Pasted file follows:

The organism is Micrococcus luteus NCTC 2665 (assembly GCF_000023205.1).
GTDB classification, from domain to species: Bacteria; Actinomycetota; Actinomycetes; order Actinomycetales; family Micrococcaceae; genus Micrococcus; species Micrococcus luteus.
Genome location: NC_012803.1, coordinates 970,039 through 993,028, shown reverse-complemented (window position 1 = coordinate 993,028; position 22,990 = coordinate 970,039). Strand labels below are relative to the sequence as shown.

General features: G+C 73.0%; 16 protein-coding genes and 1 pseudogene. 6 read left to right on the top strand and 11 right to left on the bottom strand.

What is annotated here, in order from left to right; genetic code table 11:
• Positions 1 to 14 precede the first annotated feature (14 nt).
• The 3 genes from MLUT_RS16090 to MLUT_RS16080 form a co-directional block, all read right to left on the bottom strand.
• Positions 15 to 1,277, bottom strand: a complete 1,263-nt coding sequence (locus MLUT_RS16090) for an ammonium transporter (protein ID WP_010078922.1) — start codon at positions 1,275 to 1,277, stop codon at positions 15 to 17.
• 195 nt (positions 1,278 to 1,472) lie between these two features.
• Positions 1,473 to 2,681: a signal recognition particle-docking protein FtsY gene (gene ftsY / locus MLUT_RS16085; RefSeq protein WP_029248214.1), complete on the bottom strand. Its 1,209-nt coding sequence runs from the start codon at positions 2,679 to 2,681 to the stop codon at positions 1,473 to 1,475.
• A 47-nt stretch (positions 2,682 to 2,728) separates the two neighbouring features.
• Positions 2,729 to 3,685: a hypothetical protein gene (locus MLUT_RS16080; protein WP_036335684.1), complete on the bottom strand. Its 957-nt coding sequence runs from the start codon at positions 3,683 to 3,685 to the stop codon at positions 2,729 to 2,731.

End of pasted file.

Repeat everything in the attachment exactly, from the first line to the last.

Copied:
The organism is Micrococcus luteus NCTC 2665 (assembly GCF_000023205.1).
GTDB classification, from domain to species: Bacteria; Actinomycetota; Actinomycetes; order Actinomycetales; family Micrococcaceae; genus Micrococcus; species Micrococcus luteus.
Genome location: NC_012803.1, coordinates 970,039 through 993,028, shown reverse-complemented (window position 1 = coordinate 993,028; position 22,990 = coordinate 970,039). Strand labels below are relative to the sequence as shown.

General features: G+C 73.0%; 16 protein-coding genes and 1 pseudogene. 6 read left to right on the top strand and 11 right to left on the bottom strand.

What is annotated here, in order from left to right; genetic code table 11:
• Positions 1 to 14 precede the first annotated feature (14 nt).
• The 3 genes from MLUT_RS16090 to MLUT_RS16080 form a co-directional block, all read right to left on the bottom strand.
• Positions 15 to 1,277, bottom strand: a complete 1,263-nt coding sequence (locus MLUT_RS16090) for an ammonium transporter (protein ID WP_010078922.1) — start codon at positions 1,275 to 1,277, stop codon at positions 15 to 17.
• 195 nt (positions 1,278 to 1,472) lie between these two features.
• Positions 1,473 to 2,681: a signal recognition particle-docking protein FtsY gene (gene ftsY / locus MLUT_RS16085; RefSeq protein WP_029248214.1), complete on the bottom strand. Its 1,209-nt coding sequence runs from the start codon at positions 2,679 to 2,681 to the stop codon at positions 1,473 to 1,475.
• A 47-nt stretch (positions 2,682 to 2,728) separates the two neighbouring features.
• Positions 2,729 to 3,685: a hypothetical protein gene (locus MLUT_RS16080; protein WP_036335684.1), complete on the bottom strand. Its 957-nt coding sequence runs from the start codon at positions 3,683 to 3,685 to the stop codon at positions 2,729 to 2,731.